Tesla Roadster 2.0 Sport: Charging Expectations

If small cars are particularly adept at changing direction, you might assume that small car companies can react to customer demands quickly, too. In the case of Tesla Motors, that assumption is correct. A host of updates to the Tesla Roadster addresses almost every concern we had after spending a week with the electric sports car – this Silicon Valley company is clearly listening to what people have to say.

As you might expect from a start-up, Tesla is continually refining the design and manufacture of its cars, mostly with the goal of reducing assembly costs and increasing long-term durability. Some of the changes, such as revisions to the fender liners, are easy to understand. Others require a postdoctoral degree in electrical engineering to comprehend. Like, for example, how new windings in the electric motor’s stator reduce the variance in magnetic-field strength through the rotor’s travel. Huh? Exactly.

Luckily, many of the changes included in Version 2.0 are things you can see and touch inside the cabin. A new dashboard eliminates the aluminum parcel shelf and replaces it with a real, locking glove box. The center console has been completely redesigned, substituting the shifter with push buttons and housing the LCD touch screen that was previously located near the driver’s left knee. The gauge cluster no longer has a separate tachometer (it’s redundant when there’s only one gear); that space is now occupied by a much more useful power gauge. The climate controls now look like a conventional car’s, and the system itself has been redesigned for more cooling output. An optional “executive leather” package swathes much of the interior in hide, completing the cockpit’s transformation from Spartan to chic.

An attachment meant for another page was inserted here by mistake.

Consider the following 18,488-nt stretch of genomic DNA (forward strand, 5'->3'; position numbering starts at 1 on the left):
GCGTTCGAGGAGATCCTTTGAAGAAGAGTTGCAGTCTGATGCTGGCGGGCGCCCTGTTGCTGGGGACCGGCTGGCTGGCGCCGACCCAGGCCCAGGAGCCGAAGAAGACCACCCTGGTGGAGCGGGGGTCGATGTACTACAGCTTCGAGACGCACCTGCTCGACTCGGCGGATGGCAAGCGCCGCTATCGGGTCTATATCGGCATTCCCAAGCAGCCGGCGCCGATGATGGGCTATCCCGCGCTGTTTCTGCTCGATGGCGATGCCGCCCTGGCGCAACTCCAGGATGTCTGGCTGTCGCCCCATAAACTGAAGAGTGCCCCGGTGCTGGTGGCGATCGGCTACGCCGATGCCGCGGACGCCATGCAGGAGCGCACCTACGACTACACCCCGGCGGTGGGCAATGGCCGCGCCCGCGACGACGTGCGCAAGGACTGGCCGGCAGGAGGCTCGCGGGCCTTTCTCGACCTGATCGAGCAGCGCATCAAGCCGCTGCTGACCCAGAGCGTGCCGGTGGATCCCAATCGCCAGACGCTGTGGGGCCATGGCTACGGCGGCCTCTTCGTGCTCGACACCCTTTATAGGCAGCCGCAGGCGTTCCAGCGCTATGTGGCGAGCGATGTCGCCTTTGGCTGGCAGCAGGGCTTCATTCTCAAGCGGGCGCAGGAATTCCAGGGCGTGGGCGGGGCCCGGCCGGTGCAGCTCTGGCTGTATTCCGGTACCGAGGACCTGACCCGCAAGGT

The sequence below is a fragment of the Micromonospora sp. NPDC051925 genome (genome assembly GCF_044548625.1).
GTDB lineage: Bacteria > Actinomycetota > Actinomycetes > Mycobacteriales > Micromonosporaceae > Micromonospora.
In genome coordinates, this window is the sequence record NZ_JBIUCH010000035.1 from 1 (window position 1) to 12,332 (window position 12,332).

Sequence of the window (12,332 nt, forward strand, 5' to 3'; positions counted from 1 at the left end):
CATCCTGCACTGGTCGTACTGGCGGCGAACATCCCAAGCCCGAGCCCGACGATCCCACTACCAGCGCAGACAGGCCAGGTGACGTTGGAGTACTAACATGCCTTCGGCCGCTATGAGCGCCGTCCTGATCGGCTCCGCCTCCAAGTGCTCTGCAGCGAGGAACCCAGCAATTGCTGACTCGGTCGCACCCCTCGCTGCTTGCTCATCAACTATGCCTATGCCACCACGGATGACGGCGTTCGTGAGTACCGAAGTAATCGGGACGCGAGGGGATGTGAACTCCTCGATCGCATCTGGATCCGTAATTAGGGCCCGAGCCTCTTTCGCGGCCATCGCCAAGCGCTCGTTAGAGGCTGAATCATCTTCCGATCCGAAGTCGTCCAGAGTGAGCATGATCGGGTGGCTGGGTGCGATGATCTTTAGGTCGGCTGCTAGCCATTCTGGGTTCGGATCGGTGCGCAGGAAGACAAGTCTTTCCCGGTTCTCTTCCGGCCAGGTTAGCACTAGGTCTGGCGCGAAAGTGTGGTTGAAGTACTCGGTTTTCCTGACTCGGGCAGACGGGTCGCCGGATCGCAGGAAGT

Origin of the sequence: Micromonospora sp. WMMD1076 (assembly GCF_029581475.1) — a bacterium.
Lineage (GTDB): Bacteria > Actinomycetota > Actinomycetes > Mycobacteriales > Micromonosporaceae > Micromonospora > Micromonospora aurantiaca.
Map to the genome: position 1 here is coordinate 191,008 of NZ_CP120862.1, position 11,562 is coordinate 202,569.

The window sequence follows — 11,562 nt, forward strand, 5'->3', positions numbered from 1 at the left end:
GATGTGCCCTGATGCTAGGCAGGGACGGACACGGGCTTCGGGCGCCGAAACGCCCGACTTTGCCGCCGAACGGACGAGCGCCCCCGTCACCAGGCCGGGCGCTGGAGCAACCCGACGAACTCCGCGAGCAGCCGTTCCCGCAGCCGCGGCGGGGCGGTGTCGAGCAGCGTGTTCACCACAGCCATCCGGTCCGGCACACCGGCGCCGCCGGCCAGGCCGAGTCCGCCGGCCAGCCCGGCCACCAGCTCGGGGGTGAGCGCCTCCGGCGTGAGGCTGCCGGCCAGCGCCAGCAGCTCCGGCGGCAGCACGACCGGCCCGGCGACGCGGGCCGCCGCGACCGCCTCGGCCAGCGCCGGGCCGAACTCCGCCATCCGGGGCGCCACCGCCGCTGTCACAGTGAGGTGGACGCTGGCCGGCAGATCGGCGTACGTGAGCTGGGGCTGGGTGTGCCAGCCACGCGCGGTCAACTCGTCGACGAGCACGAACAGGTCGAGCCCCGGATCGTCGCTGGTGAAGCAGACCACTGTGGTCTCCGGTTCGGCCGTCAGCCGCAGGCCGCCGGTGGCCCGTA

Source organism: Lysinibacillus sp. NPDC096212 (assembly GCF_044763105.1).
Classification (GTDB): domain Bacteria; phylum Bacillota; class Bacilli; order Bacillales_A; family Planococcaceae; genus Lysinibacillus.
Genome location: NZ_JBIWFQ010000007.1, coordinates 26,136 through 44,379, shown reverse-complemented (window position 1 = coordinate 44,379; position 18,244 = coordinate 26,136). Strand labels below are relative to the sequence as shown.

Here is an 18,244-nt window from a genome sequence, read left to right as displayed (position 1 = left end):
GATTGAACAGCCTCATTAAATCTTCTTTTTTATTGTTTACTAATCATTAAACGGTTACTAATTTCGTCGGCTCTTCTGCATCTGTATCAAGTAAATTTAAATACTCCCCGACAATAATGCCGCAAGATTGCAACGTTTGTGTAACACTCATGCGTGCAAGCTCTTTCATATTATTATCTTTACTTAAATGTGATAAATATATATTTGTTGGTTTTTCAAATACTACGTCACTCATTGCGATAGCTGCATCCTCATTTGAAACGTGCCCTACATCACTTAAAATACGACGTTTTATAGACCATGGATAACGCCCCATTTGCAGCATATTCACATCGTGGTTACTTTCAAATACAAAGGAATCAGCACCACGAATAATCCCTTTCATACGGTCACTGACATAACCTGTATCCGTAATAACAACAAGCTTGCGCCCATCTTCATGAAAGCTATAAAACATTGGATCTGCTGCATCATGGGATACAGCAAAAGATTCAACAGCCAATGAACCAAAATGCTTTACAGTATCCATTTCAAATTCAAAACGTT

Version 2.0 also uses a new 375-volt electric motor with different stator windings that allow more current to flow at lower speeds – resulting in 40 additional hp. A $19,500 sport package (which, along with $14,000 worth of optional carbon-fiber accents, was on the car we tested) includes reprogrammed power-management controls that allow higher peak torque (295 lb-ft instead of 273) and reduce the 0-to-60-mph time from the 4.7 seconds we measured in a prototype two years ago to 4.3 seconds in the Roadster 2.0.

Traction isn’t an issue, as the Sport rides on Yokohama Advan A048s – essentially street-legal racing tires (although it was shod with Pirelli winter tires when we tested it in Michigan). The base car’s tendency toward understeer has been reduced by adding almost an inch in width to each front tire and by fitting an adjustable antiroll bar and stiffer springs at the rear.

Thanks to adjustable, remote-reservoir Bilstein dampers at all corners, Sport drivers can set up their Tesla to ride how they like. At the factory default suspension settings, the Sport demonstrates exemplary body control but actually rides better than the regular car, progressively absorbing bumps that would bottom out the base suspension. Otherwise, the driving experience is similar: the Roadster remains a hilariously fast leadfoot’s delight, combining Corvette-like initial acceleration with Lotus handling and useful cruising range. Not to mention unmatched efficiency.

Now, if the world’s quickest car company could just hurry up and make an electric sedan at a more affordable price, Tesla might have the biggest blockbuster since the Ford Model T. Oh, wait, Tesla already announced it – it’s the upcoming Model S.

Rock Down Through . . . Electric Avenue
By Jason Cammisa

Last year, a partnership was announced between SolarCity, a solar power equipment provider, and Rabobank, N.A., a group of community banks owned by a Dutch financial services company, to install and operate free electric-vehicle charging stations between San Francisco and Los Angeles. The so-called “California E. V. corridor” is now open for business and consists of four charging stations at Rabobank branches along U.S. Highway 101. The 70-amp Tesla chargers used at the stations will provide a full charge in one-third the amount of time of other public charging stations (a depleted Roadster’s battery can be fully charged in less than five hours).

California EV drivers can also take advantage of, a free Google Maps-based site that shows the location of charging stations throughout the state. Many are located in public parking garages and are free. Hey, when was the last time someone offered you a tank of gas to park in their lot?

How Far Will It Go?
By Don Sherman